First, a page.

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As president, Trump has no idea what he wants to do. So instead he just signs off on what Republican functionaries tell him is a good idea while he watches TV and pouts on Twitter. It works out for both sides as long as the congressional GOP leaders run interference against special counsel Robert Mueller and he gives them the policies they want.

While Trump personally has all sorts of authoritarian instincts, he’s just an old man who likes to watch Fox News all day. The only difference between Trump and your talk radio-addicted grandfather is that the people on TV talk back to him.

All the early morning tweets that many of the president’s critics feared were wily attempts to manipulate the news cycle were actually just Trump tweeting along with the telly during his many hours of daily “executive time.” It’s become apparent that the commander in chief isn’t making decisions based on classified intelligence reports, he’s doing so based on what the cast of “Fox and Friends” tell him to do.

Some of us saw this coming. The future president gave a clue during an August 2015 interview with NBC’s Chuck Todd.

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“Well, I watch the shows,” he said when asked who his military advisers were. “I mean, I really see a lot of great — you know, when you watch your show, and all of the other shows, and you have the generals, and you have certain people you like.”

In October of 2016, future White House counselor Kellyanne Conway explicitly said that one way she had discovered to persuade Trump was to recite her own ideas during television interviews that she knew he’d see.

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Trump wasn’t the person that the conservative establishment wanted to become president, but since he’s been in office it’s become clear that his ascent wasn’t a hostile takeover, it was a merger.

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In conversation, I’ve had a number of veteran conservative journalists and policy mavens lament to me that their movement had been taken over by conspiracy theorists thanks to the ascent of Trump.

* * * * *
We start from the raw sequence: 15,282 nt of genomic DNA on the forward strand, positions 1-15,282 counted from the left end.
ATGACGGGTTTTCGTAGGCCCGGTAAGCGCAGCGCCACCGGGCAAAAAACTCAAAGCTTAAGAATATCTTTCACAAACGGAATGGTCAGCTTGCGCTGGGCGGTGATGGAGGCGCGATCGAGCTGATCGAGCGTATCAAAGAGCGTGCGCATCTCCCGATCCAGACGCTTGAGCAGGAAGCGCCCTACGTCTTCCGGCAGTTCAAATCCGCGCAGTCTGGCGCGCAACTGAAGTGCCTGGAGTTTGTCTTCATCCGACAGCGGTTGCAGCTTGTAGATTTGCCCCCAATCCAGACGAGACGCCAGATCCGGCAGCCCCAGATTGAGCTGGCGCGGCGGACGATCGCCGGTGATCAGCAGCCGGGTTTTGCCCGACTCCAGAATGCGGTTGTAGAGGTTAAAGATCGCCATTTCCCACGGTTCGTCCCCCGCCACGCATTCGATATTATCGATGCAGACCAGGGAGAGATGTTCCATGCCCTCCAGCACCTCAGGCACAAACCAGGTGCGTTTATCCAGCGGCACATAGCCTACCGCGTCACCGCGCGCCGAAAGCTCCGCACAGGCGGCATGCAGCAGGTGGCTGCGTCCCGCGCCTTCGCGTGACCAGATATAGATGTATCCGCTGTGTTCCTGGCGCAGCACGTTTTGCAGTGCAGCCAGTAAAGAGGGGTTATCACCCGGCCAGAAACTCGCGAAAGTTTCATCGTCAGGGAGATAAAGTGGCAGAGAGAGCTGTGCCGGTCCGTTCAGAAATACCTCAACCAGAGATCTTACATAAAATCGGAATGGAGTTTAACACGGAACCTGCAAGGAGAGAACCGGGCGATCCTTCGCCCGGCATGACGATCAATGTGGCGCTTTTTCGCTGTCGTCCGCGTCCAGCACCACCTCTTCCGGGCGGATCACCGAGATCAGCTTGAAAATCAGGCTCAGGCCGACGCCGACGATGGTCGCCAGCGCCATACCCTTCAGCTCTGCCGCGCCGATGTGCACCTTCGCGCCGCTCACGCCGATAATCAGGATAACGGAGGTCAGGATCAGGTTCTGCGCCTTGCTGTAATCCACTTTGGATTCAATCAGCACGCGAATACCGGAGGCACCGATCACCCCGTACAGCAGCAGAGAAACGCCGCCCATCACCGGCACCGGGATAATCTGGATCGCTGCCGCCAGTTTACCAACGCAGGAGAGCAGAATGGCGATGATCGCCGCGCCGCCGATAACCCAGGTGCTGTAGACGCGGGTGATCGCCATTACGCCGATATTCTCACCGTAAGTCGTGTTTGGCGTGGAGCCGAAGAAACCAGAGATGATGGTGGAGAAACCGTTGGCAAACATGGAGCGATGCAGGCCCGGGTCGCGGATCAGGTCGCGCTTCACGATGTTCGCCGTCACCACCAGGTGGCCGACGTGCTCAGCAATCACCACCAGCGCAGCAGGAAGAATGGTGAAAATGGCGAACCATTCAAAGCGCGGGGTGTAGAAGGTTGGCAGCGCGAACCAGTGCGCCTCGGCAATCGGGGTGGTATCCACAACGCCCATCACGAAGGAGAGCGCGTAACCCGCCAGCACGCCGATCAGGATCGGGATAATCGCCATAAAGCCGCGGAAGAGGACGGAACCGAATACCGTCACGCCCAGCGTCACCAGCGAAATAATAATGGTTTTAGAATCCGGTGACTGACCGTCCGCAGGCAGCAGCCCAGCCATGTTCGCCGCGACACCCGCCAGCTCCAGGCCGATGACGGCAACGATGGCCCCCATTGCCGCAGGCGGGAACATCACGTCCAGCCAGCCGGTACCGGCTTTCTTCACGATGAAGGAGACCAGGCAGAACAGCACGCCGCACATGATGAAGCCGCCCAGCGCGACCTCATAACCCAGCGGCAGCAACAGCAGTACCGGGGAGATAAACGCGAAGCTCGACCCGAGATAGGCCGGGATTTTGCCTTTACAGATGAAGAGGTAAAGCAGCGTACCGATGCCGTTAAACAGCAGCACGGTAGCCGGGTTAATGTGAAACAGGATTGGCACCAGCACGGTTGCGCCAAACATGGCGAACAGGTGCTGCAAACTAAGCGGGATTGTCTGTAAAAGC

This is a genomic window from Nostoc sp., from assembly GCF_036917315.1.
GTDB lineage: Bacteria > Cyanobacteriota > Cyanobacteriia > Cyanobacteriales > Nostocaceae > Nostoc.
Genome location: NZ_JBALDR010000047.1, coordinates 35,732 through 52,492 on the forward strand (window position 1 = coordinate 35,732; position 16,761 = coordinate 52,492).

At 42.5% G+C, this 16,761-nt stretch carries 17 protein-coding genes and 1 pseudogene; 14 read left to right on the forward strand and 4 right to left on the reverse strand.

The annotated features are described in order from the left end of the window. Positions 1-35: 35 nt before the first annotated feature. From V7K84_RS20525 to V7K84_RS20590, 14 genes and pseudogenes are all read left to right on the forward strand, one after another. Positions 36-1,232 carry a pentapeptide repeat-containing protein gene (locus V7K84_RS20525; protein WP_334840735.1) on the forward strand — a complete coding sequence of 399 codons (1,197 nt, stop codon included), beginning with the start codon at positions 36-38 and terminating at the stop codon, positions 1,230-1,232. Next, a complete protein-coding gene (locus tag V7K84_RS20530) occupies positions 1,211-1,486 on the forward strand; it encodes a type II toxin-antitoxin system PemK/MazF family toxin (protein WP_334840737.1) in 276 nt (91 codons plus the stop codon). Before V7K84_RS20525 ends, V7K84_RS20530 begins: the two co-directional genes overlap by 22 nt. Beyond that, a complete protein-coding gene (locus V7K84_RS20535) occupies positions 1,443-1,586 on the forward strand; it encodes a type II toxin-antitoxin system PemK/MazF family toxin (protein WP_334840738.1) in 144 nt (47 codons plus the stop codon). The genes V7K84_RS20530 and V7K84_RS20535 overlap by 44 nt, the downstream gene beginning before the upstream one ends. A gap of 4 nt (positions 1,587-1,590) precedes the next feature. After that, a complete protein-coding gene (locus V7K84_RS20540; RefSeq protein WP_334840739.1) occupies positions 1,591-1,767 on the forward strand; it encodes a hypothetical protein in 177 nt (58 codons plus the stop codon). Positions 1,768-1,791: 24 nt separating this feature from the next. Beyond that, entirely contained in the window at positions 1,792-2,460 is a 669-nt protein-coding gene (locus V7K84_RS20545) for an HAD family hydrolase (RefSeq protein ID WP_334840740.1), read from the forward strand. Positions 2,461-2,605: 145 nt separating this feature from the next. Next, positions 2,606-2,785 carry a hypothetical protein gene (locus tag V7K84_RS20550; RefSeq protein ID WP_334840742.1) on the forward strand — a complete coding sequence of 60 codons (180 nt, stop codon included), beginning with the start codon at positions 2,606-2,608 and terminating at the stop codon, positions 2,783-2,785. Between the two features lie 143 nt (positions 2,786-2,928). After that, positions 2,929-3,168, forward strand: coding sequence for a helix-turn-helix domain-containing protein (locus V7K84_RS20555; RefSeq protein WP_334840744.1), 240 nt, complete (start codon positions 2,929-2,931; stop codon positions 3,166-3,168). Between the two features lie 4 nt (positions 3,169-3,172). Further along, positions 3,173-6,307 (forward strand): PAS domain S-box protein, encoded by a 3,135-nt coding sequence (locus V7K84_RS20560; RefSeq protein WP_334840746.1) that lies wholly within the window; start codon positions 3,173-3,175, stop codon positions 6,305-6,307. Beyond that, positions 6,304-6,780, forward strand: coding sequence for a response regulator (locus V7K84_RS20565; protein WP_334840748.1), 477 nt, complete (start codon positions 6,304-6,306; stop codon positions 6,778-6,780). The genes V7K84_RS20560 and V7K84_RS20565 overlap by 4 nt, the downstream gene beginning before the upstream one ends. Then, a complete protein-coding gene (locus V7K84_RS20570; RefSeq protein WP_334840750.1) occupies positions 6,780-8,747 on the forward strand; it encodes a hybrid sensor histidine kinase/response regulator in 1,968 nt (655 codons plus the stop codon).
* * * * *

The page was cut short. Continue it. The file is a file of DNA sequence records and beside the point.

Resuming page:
Some have said as much publicly.

“I know I should be over it, but the speed at which the organized conservative movement became the ideological home of Marion Le Pen, Seb Gorka, Nigel Farage, Dinesh D’Souza and their ilk remains shocking to me,” Bari Weiss, a staff editor and writer at the New York Times wrote in a Thursday Twitter post.

In truth, however, almost all of the people commonly associated with cultural populism have been fixtures at Fox News for years, long before Trump came along. A number of them, including D’Souza, have spoken to CPAC many times.

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While the GOP’s craziest now have much more visibility than ever before, they were always present in force. The Trumpist GOP is cruder and more dumbed-down than ever before but it is still saying all the same things.

“When we’re in the wilderness, CPAC is like the Ringling Brothers Circus,” Jim Swift, the deputy online editor of the anti-Trump Weekly Standard magazine, told NBC. “When we’re in power, it’s like Cirque du Soleil — it’s like a circus on acid.”

That this year’s CPAC ended up being one loving serenade to the president after another is no surprise at all. That’s because Donald Trump didn’t defeat conservatives, he became one — in almost every possible way.

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Matthew Sheffield

A writer, web developer, and former tv producer, Matthew Sheffield covers politics, media, and technology for Salon. You can email him via m.sheffield@salon.com or follow him on Twitter.